Rowyn (rowyn) wrote,

My Life as a Coward

I rarely talk about the things I believe in, or write about them, for that matter, unless I know there's a large area of agreement between me and my audience.

I was pondering this after a conversation with my parents last night. My parents are liberals and Democrats, and have been for as long as I can remember. Not die-hard party-liners...I remember in the 1980 election, both my parents prefered John Anderson, the third party candidate, to either Carter or Reagan. In this last election, they voted for Al Gore, despite the butterfly ballot. (Yes, my parents live in the infamous butterfly ballot county. Almost immediately after going to vote, my mother spoke with my brother and ranted about the horrible ballot design in at the polls. A few hours later, he was hearing about the same thing on the news. My parents say it was even more confusing on the actual ballot than on the sample that most everyone has seen by now.) My father is still bitter about the election outcome. My mother isn't.

Conversation snippet:

Mom: "Gore is an egghead. I'm sure he would have managed to mess up different things by now."
Dad: "He wouldn't have appointed John Ashcroft as Attorney General."
Me: "You know, Missouri liked John Ashcroft so much that we elected a dead man instead of him." (Really. We did. Mel Carnahan was the Senate candidate for the Democrats in 2000, and he died shortly before the election. Jean Carnahan, his wife, was picked to succeed him, but it was too late to change the ballot.)

I agree with my mother. What I'd heard about Gore and Bush led me to believe they were about equally likely to do different things that I didn't like. I voted for Harry Brown. Neither of my parents recognized his name. They didn't know I had mutated into a libertarian over the last decade. I used to be a Democrat. I even voted for Michael Dukakis. I was probably one of five people in the whole country surprised when George Bush won in '88.

I claim to be a Libertarian, but I'm not really one of those, either, and it's not just their blanket pledge about the use of force that I don't agree with. It's not so much that I think the libertarian policy is always good. It's that I think it's much closer than the mainstream parties'. If the Libertarian party, by some fluke, became as powerful as the Republicans are now, and Democrats were relegated to minor third party status, I might well be a Democrat again. (I don't think I'd be a Republican if they were the minor contigency. The things I like about Republicans -- limited opposition to taxation, gun control, and 'big government' are the same things I like about Libertarians.)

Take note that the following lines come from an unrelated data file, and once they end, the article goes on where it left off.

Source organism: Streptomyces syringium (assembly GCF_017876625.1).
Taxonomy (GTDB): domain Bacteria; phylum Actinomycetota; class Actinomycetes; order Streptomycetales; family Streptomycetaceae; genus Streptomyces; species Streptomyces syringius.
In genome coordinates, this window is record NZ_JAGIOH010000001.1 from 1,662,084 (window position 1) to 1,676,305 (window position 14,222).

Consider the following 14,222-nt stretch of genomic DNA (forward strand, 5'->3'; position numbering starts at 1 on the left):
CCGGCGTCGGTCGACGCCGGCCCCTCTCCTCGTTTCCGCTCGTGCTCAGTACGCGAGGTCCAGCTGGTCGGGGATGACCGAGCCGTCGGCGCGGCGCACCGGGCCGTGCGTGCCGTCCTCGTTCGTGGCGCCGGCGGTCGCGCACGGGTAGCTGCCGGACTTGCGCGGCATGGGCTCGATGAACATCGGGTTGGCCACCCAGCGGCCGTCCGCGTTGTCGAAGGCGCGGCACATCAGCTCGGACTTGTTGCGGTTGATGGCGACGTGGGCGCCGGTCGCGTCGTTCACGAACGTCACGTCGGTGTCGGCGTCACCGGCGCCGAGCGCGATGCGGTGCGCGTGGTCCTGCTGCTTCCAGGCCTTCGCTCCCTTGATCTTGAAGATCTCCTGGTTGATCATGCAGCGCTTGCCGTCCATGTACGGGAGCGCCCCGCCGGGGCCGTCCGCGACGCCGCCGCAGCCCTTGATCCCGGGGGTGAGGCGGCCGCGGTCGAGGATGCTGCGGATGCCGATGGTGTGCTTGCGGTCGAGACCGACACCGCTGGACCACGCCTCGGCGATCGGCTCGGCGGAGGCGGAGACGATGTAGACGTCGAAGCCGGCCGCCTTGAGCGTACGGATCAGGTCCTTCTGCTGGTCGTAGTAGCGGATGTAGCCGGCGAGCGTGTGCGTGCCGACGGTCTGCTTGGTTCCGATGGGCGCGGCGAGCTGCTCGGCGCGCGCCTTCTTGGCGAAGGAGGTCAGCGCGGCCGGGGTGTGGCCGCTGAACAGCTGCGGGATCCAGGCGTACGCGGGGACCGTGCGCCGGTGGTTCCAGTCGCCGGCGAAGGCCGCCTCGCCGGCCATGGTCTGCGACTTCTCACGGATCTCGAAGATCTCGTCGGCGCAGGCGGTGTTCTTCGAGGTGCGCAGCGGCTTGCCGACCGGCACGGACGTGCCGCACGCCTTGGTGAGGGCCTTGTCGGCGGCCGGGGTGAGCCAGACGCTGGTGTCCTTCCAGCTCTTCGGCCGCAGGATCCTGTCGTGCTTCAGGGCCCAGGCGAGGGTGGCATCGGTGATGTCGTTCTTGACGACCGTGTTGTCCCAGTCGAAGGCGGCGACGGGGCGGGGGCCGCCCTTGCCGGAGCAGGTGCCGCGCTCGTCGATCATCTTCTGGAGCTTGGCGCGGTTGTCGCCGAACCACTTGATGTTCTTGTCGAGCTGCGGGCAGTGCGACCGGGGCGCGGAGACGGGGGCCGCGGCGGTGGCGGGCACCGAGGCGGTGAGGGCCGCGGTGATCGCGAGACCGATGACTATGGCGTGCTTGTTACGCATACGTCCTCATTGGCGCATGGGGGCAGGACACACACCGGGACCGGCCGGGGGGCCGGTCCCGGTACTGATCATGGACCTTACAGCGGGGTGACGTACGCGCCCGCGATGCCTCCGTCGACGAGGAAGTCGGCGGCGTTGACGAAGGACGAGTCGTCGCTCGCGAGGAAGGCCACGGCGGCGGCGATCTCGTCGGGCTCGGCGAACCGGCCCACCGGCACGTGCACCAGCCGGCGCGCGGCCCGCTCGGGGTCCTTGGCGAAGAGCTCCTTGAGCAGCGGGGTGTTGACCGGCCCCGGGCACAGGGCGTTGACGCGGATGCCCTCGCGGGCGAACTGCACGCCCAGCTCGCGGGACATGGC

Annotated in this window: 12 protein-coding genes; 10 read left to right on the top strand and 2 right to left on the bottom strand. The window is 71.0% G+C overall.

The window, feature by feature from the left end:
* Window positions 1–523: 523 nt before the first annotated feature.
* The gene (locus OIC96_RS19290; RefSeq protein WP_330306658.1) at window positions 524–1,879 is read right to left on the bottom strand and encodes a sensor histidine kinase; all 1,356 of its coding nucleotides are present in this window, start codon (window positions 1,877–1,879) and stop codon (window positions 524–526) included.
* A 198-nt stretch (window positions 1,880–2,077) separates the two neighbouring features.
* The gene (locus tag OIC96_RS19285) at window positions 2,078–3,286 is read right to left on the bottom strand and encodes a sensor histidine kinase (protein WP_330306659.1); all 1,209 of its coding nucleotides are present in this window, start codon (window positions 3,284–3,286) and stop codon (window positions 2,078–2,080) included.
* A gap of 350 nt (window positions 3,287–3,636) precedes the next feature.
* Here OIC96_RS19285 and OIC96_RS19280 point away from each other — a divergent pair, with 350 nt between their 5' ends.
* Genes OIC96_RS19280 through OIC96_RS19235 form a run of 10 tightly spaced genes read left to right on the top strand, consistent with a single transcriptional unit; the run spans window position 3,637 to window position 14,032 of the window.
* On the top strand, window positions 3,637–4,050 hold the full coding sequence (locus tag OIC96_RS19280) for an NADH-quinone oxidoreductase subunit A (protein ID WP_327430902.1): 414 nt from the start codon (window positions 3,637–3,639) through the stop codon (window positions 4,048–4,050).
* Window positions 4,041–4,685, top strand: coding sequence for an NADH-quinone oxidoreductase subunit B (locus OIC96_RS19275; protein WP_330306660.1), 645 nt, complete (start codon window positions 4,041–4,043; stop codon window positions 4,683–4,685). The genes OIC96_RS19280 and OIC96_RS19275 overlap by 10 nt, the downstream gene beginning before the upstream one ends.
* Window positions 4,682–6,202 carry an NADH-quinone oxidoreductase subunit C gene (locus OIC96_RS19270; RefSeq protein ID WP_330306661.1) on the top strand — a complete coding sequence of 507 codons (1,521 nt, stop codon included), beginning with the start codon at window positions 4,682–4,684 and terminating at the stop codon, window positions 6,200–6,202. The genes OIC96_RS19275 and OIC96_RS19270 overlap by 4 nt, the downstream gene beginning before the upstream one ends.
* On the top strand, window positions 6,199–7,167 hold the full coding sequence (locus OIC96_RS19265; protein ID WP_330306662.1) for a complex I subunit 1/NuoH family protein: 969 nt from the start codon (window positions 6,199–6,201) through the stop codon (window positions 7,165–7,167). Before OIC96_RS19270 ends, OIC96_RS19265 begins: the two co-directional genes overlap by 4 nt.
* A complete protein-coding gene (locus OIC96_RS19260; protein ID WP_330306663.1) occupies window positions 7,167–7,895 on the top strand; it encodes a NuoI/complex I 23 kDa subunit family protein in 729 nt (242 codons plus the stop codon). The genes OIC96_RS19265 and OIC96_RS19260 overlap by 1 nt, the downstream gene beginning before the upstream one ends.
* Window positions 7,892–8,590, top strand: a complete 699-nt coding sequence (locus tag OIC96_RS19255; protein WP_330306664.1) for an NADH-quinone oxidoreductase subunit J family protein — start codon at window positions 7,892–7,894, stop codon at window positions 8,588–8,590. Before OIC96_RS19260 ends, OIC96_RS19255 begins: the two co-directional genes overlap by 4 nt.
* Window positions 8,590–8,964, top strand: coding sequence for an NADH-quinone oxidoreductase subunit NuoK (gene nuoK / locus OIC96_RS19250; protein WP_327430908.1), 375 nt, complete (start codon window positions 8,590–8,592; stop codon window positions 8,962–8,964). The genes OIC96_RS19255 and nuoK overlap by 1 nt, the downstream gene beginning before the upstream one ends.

I don't think the Libertarians coming to power would be an altogether good thing. For example, I believe education through high school is a right of all children, and should be funded by the government through taxpayer money. That is, by me. I don't think I, or any other taxpayer, should get a choice in this matter. I don't necessarily believe that this has to be through public schools. I'm fine with voucher programs as long as they cover the full cost of tuition at a private-run for-profit school. I am not fine with vouchers which only partially subsidize the cost of private schools.

A Libertarian I was reading argued that public education was pernicious, because it's free. "As long as parents do not have to pay for the school, they don't have to be involved with it." I strongly disagree with this, because, frankly, a parent does not have the right to tell a child you cannot get an education.. Yes, parents have the right to educate their children according to their beliefs. Homeschooling is fine -- as long as it's schooling. As long as the child is learning skills and information which will allow him to function productively as an adult.

But if I have a kid, I shouldn't be able to tell him "Sorry, I don't feel like paying for school, you just stay home and stare at the TV all day." Because it's not my life I am ruining. It's his.

Further, society benefits as a whole from an educated populace. Democracy doesn't work with ignorant voters (resist temptation for smart aleck comment here). Businesses benefit from skilled workers. Productivity rises. Unskilled adults are more likely to turn to crime, and they are certainly more likely to live in poverty. Good things happen from education. It's the foundation of our whole way of life. Just because 99% of parents would pay for the education of their children if they had to does not mean society should say "Tough luck" to the remaining 1% born to parents who don't care. I'm not willing to write off that many losses. They're too important. Too numerous. They need a chance. (Not to mention I'm afraid that the fraction of parents who "don't care enough to pay for it" might be larger than 1%.) that my reader has hopelessly lost track of my thread, I'll get back to it. Libertarianism, at its extreme end, means only paying for a military (and only as much military as is needed for the defense of the nation) and a police force. Maybe firefighters, depending on who you ask. It's awfully basic. That's more basic than I'm willing to go, but I don't think Libertarians have any prayer of getting there, so I vote for them in the hopes that they can curb funding on things government clearly doesn't need to pay for, like massive works of abstract art in the lobbies of government buildings.

But I never explained any of this to my own parents. I tried explaining a little of it to my boyfriend. But they don't agree with my view, not from the outset. And I guess it's just not important enough to me to argue about it. See. That's where the cowardice comes in. Am I sensible in not wasting my energies on those who reject my view from the get-go?

Or do I merely lack the strength of my convictions?
Tags: life, politics
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